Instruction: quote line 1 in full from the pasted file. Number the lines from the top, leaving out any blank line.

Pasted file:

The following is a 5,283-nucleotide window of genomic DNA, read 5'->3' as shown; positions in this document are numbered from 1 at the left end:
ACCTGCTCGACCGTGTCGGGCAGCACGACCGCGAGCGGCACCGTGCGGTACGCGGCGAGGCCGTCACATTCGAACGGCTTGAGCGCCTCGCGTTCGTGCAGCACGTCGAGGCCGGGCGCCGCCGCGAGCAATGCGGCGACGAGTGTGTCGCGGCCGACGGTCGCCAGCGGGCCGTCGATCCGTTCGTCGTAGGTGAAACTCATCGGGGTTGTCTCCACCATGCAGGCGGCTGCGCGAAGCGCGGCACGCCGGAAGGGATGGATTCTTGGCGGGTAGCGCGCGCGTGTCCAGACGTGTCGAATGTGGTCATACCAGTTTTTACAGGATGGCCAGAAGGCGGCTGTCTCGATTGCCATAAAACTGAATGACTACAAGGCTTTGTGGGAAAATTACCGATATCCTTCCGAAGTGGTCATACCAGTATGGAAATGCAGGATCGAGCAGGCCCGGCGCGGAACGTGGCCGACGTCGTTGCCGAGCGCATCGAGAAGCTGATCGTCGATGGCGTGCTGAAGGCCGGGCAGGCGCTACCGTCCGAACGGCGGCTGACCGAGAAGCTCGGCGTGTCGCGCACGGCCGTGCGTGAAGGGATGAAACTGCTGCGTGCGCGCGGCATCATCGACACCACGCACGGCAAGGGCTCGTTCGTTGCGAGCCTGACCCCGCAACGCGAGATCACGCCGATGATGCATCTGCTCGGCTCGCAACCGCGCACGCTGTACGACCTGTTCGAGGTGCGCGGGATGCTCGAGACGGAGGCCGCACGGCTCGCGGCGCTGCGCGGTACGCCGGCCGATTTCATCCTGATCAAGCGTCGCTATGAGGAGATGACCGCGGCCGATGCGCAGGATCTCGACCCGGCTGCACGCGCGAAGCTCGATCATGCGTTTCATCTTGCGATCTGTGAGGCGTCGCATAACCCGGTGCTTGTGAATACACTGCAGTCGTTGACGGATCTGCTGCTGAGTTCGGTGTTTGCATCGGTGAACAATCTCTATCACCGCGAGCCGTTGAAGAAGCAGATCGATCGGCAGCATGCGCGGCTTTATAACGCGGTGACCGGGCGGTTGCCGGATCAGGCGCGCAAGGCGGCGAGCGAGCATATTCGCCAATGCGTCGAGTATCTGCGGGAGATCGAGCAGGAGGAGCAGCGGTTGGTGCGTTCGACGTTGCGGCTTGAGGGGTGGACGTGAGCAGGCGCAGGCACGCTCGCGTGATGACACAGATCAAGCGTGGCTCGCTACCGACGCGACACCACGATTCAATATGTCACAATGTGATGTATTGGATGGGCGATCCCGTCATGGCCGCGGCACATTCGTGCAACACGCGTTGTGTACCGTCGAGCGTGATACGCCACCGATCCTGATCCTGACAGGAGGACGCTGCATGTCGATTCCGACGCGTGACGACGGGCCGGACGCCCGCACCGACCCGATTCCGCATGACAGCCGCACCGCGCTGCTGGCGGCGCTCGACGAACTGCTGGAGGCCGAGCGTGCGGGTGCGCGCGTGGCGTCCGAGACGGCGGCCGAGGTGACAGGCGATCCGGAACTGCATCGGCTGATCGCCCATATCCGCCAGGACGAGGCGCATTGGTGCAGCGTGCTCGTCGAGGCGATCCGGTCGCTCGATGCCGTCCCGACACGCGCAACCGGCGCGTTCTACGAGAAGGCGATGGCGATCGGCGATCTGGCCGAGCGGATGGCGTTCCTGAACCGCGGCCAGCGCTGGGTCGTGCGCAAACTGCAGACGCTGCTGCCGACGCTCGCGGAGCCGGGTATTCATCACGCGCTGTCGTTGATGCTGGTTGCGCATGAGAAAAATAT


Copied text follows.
The following is a 5,283-nucleotide window of genomic DNA, read 5'->3' as shown; positions in this document are numbered from 1 at the left end: